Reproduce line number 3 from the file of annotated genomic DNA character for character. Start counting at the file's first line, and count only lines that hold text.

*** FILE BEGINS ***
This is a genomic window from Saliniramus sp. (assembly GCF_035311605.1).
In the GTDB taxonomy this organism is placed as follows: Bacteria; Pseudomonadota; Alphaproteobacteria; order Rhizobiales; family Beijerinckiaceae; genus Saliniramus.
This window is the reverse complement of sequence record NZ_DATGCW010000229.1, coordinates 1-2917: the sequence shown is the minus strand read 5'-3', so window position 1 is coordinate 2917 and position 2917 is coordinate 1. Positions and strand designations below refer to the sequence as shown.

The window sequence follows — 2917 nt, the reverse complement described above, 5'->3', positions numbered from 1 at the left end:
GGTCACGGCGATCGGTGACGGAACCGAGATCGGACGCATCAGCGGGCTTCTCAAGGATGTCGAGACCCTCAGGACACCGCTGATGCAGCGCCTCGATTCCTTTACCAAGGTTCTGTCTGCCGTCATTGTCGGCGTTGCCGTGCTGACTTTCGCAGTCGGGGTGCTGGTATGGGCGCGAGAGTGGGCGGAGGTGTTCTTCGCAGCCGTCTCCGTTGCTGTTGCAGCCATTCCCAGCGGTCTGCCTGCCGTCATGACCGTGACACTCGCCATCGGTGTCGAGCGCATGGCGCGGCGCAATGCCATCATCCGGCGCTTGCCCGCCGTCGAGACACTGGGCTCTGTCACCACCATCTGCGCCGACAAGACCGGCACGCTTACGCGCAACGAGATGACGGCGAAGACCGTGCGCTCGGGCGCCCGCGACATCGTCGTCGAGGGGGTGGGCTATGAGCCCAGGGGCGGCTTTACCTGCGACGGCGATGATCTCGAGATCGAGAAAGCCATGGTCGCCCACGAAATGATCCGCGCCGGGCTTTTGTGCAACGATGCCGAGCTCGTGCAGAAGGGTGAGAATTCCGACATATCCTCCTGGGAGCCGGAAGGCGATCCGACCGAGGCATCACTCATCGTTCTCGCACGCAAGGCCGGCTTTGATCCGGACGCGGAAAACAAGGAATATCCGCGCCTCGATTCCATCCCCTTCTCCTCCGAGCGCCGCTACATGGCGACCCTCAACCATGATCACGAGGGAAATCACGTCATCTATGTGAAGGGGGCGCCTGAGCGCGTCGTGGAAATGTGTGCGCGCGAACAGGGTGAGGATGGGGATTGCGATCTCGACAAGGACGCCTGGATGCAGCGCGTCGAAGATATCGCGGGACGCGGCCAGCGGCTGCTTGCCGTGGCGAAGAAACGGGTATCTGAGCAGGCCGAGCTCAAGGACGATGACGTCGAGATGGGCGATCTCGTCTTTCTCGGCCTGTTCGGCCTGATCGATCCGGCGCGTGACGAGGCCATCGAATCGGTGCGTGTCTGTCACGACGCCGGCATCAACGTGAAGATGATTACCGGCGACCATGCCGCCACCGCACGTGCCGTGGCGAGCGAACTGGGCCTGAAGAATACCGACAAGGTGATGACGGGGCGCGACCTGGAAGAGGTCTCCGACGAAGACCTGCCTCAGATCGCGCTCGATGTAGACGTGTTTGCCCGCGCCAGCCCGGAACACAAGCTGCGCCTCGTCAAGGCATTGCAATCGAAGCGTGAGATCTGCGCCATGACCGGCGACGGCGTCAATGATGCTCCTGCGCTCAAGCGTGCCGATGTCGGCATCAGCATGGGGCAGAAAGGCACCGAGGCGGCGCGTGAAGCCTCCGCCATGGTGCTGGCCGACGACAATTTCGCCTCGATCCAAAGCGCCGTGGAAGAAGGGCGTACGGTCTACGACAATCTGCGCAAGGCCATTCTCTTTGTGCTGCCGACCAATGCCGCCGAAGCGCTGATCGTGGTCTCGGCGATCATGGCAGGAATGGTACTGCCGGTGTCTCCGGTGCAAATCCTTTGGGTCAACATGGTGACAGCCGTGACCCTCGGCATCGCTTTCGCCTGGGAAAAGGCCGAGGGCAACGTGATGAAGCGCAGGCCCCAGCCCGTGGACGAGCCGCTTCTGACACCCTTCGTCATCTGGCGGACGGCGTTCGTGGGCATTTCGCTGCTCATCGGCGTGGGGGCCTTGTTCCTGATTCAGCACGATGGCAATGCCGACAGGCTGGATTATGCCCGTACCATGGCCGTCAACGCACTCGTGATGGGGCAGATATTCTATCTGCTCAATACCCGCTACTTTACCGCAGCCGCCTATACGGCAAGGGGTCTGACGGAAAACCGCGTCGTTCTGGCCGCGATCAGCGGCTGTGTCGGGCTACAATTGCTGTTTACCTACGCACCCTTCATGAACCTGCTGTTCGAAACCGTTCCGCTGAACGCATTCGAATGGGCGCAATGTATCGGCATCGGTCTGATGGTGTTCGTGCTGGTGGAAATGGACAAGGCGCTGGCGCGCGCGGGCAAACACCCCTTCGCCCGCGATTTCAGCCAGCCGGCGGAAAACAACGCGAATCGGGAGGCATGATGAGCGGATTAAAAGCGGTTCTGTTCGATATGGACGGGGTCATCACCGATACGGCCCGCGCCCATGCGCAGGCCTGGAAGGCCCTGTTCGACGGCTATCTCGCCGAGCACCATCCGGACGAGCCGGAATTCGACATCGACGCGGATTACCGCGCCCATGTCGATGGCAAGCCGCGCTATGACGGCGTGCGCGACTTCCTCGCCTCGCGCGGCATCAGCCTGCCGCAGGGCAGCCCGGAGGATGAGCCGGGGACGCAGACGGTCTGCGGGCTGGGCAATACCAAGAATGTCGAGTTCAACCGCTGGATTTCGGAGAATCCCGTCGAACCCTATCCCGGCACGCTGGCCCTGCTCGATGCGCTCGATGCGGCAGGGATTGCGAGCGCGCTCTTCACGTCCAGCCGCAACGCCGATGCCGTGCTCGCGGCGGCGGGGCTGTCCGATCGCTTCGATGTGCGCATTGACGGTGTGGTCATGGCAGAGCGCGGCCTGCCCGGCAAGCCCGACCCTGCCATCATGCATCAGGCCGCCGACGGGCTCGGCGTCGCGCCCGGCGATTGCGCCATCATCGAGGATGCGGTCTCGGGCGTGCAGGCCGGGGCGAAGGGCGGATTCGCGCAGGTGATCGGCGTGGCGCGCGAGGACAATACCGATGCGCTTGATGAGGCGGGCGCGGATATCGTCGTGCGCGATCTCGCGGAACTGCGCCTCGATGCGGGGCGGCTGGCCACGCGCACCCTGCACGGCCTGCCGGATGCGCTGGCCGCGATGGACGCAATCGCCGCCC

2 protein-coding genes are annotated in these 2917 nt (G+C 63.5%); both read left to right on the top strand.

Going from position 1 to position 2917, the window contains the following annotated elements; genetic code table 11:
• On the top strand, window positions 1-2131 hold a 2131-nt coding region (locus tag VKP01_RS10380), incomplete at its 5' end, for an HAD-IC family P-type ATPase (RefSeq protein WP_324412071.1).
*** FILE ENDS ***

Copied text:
This window is the reverse complement of sequence record NZ_DATGCW010000229.1, coordinates 1-2917: the sequence shown is the minus strand read 5'-3', so window position 1 is coordinate 2917 and position 2917 is coordinate 1. Positions and strand designations below refer to the sequence as shown.